Dís knew as she watched her boys listen with wide eyes that when the time came and her brother left they would follow. And as much as she feared for them, she would have it no other way. They were as ready as they would ever be to make their way in the world and she would be the last person to come between them and what they wanted, even if the thought of what could happen to them made her heart ache in an impossible way. If they died . . . well, she had heard that it was possible to die from grief and if she lost them all there would be nothing left to hold her to this world.

But she voiced none of these thoughts. When the boys spoke to her with bright eyes and awed tones over what they would see or do on the quest, asking her about landmarks between Ered Luin and Erebor that she remembered, she would smile and answer their questions, even as she broke inside. She still remembered that march, even if she no longer remembered the mountain. She remembered the hardships, the hunger, the bone-deep weariness that comes from marching all day, the frustration that comes from seeing little progress towards a destination and the fear from sleeping exposed in the wilds. They would endure all of that and more if they left.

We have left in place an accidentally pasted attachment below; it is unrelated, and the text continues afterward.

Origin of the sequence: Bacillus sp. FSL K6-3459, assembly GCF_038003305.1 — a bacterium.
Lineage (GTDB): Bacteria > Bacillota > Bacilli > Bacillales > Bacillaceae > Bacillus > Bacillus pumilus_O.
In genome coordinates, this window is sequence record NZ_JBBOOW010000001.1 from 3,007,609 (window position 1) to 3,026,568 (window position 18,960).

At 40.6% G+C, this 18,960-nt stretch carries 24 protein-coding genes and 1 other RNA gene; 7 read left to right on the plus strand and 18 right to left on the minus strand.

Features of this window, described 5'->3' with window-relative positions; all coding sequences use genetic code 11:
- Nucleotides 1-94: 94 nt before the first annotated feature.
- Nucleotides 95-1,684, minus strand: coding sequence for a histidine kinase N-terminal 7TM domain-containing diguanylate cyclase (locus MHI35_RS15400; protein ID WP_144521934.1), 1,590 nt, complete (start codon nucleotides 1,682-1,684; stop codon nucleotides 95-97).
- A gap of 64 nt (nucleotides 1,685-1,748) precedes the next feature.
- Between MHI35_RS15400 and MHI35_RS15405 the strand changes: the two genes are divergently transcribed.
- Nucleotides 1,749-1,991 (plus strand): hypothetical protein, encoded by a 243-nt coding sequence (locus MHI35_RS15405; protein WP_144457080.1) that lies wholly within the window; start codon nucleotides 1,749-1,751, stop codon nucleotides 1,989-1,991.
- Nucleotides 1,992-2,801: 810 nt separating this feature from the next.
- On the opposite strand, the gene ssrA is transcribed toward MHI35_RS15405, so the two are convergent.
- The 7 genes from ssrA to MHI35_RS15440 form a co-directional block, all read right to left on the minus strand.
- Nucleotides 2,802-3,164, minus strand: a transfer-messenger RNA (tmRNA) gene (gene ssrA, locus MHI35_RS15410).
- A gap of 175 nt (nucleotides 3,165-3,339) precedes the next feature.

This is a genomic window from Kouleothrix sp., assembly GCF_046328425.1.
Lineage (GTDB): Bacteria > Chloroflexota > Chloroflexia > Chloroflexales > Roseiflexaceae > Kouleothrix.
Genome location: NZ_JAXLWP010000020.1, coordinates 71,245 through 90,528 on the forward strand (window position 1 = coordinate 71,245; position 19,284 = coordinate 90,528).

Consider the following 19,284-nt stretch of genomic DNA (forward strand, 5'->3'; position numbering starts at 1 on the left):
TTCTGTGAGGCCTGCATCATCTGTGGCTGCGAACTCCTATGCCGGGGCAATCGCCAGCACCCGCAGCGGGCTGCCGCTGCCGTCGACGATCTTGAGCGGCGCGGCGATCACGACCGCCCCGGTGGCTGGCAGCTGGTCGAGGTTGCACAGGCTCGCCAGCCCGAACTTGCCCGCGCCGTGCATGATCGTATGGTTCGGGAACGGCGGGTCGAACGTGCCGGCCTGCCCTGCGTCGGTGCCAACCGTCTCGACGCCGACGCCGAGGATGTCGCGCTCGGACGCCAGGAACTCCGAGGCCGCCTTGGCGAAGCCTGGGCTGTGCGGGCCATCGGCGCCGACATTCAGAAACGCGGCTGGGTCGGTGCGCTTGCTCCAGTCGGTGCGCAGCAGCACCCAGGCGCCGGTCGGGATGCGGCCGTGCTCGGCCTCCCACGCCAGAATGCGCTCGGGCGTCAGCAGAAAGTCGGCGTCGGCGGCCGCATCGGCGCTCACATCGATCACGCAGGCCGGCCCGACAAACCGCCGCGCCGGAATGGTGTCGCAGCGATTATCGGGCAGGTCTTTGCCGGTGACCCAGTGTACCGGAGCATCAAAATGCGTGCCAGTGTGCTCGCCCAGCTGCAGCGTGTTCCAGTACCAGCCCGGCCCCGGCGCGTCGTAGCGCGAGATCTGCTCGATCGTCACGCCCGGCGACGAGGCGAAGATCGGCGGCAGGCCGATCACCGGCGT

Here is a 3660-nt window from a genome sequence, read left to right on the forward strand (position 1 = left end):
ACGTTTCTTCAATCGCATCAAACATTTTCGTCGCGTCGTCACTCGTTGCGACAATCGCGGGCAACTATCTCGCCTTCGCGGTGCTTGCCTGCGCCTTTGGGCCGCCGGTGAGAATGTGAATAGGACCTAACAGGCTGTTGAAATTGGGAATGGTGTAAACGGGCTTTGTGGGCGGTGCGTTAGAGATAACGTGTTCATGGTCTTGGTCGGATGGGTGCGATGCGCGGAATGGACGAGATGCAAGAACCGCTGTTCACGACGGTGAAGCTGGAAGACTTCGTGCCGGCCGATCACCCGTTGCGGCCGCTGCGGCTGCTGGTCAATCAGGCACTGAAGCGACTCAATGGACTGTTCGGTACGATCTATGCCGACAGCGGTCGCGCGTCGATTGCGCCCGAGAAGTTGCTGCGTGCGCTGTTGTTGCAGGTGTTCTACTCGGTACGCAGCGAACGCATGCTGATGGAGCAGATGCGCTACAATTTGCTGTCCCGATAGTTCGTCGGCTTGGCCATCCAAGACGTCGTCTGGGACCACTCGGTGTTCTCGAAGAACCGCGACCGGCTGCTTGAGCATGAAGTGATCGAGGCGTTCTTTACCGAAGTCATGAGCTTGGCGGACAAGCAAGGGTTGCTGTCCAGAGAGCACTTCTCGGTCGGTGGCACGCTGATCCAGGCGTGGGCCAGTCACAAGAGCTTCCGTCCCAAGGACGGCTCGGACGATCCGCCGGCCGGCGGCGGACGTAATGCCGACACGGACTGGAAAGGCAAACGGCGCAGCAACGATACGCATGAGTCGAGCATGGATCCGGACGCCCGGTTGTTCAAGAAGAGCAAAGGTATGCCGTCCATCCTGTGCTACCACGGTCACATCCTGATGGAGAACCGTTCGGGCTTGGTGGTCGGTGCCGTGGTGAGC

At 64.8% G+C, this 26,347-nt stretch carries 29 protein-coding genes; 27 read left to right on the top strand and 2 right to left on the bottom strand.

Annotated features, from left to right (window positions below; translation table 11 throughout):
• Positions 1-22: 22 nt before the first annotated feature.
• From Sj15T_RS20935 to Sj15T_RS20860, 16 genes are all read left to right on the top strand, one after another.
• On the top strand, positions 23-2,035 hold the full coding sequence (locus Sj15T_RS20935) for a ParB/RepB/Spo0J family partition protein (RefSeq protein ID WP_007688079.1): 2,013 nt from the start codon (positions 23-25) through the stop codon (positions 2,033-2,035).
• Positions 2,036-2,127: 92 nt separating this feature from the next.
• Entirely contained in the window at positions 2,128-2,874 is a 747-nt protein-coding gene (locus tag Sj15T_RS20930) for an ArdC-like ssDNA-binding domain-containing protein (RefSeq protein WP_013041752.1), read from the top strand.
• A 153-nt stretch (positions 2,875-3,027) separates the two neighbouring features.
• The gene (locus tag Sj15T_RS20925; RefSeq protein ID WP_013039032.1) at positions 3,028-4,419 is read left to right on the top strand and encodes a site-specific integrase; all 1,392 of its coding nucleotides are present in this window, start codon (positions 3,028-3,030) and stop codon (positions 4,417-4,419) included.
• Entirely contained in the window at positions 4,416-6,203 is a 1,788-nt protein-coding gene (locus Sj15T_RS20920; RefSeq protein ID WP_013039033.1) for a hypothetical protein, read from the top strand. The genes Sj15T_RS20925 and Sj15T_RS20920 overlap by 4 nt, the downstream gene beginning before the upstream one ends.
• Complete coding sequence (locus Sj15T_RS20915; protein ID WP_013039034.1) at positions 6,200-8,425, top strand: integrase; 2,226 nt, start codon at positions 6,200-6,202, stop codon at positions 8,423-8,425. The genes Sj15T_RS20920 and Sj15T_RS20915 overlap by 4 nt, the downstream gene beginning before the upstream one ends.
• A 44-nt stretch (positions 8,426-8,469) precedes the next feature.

As she watched them sit together by the fire, Fíli carving a model for a new blade and Kíli fletching arrows, she wondered what they would be like when—if—they returned. Would Kíli still laugh at every little thing? Would he still be such a wild thing? Or would time, hardships and trauma erase his smile as it had Thorin's. And Fíli. He'd always been such a serious thing. Would the quest make him more melancholic or would it, perhaps, show him that he didn't have to be so serious all of the time? Would he learn the difficult lesson that had been forced on her family time and again, that life was too short and death too permanent to waste time?